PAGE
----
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Bulgaria’s center-right Citizens for the European Development of Bulgaria (GERB) party won a plurality of votes in the country’s 12 May elections, but party leader and former Prime Minister Boyko Borisov faces an uphill battle to turn that win into a ruling coalition, according to Deutsche Welle. Bulgaria headed for snap parliamentary elections after Borisov’s government resigned in February following deadly nationwide protests.
GERB came out of the elections with 31 percent of the vote. The opposition Socialists finished second with 27 percent, according to initial results from the country’s election committee, Deutsche Welle reports. Following the announcement, GERB deputy leader Tsvetan Tsvetanov announced his party was open to running a minority government with Borisov at the helm.
However, Socialist leader Sergei Stanishev rejected a GERB victory and said his party would do everything it could to come up with its own coalition.
“Because of controlled, bought votes, [GERB] are nominally the leading force, but this does not give them the right to govern, especially given that they are in total isolation,” Stanishev said, according to The Sofia Globe. “It would be an offense and humiliation for the dignity of all Bulgarian citizens if GERB was to be acknowledged as the political winner of this election.”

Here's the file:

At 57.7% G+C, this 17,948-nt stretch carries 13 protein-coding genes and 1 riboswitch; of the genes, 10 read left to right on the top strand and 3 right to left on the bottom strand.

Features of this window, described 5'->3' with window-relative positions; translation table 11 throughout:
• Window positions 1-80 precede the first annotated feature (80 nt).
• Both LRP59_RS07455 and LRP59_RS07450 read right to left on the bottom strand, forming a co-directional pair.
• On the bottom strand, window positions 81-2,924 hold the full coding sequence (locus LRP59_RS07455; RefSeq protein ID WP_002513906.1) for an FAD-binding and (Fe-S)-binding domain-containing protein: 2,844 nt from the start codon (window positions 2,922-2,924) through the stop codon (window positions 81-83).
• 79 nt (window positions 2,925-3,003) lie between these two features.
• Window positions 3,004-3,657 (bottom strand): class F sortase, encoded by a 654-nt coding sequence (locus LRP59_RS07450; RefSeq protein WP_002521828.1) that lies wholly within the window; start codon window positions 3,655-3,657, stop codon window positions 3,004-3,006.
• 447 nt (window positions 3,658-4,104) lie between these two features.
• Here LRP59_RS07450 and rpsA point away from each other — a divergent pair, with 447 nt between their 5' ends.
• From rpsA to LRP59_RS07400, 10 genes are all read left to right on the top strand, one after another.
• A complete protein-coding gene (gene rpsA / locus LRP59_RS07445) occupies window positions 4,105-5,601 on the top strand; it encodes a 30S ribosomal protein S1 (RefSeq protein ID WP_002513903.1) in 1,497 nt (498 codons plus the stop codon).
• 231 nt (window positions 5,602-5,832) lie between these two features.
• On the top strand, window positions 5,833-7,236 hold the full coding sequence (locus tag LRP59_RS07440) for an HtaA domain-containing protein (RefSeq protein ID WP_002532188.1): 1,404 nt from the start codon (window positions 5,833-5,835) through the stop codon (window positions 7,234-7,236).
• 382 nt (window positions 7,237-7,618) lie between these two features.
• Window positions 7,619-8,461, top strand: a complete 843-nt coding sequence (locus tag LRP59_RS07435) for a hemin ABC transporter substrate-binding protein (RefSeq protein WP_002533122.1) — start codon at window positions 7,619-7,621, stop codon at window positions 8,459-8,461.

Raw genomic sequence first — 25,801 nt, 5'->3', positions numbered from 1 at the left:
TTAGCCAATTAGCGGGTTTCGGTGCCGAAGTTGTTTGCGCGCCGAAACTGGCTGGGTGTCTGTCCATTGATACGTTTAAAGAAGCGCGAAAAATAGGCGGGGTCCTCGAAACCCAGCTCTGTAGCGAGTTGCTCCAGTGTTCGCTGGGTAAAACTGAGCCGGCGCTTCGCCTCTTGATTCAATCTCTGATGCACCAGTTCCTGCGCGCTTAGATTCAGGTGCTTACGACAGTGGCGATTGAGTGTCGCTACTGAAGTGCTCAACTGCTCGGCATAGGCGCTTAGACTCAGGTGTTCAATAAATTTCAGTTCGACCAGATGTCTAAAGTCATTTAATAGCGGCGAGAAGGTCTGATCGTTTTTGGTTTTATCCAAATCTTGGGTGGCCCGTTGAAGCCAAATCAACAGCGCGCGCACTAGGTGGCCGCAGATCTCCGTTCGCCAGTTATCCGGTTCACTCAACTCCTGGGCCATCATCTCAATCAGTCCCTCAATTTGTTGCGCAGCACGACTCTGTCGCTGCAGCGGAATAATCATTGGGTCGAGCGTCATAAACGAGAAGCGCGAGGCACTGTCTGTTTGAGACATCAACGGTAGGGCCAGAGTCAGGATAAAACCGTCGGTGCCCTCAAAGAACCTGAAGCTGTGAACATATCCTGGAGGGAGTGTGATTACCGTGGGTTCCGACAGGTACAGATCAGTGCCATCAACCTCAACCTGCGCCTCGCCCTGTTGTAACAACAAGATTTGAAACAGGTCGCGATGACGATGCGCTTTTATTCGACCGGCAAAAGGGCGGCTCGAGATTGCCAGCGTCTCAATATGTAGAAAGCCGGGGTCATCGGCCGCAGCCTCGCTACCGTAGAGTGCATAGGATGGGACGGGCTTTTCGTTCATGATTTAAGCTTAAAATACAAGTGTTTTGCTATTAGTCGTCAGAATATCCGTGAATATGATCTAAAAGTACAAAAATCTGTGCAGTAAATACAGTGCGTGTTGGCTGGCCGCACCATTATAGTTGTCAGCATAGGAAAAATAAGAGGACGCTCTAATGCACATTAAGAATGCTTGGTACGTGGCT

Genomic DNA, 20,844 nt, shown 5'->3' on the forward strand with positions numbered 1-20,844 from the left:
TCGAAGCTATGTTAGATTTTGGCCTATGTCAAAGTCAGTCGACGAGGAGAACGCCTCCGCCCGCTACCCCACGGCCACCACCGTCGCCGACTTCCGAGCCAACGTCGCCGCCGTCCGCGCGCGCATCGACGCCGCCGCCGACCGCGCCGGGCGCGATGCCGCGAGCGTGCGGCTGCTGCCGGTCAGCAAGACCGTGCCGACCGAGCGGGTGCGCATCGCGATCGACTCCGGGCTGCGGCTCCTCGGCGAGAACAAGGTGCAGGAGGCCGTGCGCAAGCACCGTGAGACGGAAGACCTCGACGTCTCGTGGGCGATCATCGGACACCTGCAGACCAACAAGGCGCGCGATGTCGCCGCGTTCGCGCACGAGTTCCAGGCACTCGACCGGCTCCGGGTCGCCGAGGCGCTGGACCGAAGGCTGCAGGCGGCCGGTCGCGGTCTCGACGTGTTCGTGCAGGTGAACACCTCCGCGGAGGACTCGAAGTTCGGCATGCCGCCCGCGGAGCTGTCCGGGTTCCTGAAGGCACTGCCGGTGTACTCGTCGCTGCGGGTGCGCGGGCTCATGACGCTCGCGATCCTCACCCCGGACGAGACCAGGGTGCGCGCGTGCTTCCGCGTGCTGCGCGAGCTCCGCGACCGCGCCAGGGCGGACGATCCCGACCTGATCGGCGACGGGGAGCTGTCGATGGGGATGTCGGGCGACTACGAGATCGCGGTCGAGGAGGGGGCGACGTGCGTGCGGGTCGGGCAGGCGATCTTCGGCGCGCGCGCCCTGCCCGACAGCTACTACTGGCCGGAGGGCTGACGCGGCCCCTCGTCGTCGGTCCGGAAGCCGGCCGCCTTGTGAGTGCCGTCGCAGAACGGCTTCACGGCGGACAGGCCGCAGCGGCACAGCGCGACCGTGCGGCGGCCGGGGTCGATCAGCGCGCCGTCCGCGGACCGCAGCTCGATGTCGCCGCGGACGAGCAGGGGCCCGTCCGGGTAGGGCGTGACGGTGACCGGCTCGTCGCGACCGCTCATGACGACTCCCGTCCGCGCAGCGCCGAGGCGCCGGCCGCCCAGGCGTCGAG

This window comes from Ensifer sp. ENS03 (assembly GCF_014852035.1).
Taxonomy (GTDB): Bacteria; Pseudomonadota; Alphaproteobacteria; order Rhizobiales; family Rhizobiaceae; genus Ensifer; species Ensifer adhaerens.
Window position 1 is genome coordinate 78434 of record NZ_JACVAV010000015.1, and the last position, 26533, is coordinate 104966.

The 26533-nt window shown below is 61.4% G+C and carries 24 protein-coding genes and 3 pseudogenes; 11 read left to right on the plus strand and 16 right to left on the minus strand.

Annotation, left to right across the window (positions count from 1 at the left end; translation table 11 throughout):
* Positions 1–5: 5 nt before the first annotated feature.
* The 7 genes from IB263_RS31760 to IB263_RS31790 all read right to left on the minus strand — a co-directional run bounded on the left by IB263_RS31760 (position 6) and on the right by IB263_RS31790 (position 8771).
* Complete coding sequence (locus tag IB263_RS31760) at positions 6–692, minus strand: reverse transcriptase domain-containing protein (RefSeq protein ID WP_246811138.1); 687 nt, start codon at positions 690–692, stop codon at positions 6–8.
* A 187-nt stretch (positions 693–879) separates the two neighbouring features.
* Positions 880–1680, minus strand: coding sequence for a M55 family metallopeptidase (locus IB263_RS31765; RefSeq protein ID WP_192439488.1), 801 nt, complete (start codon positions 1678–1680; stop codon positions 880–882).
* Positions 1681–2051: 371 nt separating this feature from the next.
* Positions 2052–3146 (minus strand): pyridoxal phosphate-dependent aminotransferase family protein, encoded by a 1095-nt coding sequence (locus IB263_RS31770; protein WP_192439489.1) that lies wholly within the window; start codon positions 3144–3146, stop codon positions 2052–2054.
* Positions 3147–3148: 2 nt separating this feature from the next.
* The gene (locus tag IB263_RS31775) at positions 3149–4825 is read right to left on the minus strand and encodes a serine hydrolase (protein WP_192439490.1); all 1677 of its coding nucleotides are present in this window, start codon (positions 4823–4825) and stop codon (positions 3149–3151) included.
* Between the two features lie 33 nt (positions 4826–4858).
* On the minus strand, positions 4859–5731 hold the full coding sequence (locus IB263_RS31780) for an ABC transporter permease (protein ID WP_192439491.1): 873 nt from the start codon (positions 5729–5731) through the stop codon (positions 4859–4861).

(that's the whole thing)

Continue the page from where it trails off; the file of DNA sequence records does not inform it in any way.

The elections were marred by voter apathy, violence, and charges of fraud. Voter turnout was just 53 percent, the lowest in more than two decades, Deutsche Welle reports. At the close of polls, a demonstration turned violent outside the National Palace of Culture in Sofia after protesters – chanting “mafia” and calling for the elections to be annulled – clashed with police after trying to storm the building, The Sofia Globe reports.
The election campaign also saw widespread allegations of voter fraud. Prosecutors have launched 190 fraud cases related to the election, although most have been closed for want of evidence. More than 40 cases are still open, with more than one-third related to cases of potential vote buying, the news website also reports.
2. Georgia meets its first post-Saakashvili presidential candidate
Georgia’s ruling coalition has named its candidate to run in October’s presidential election. Giorgi Margvelashvili, the current education minister and deputy prime minister, is described by Reuters as “a pro-Western ally” of Prime Minister Bidzina Ivanishvili.
Saakashvili and Ivanishvili are bitter rivals, and Margvelashvili has been a vocal critic of the president. Prior to joining the government he served two stints as rector of the respected Georgian Institute of Public Affairs. He was also a consultant for the National Democratic Institute, a Washington, D.C.-based organization that promotes democracy worldwide and counts prominent Democratic politicians among its directors. His official biography says he is fluent in Russian and English.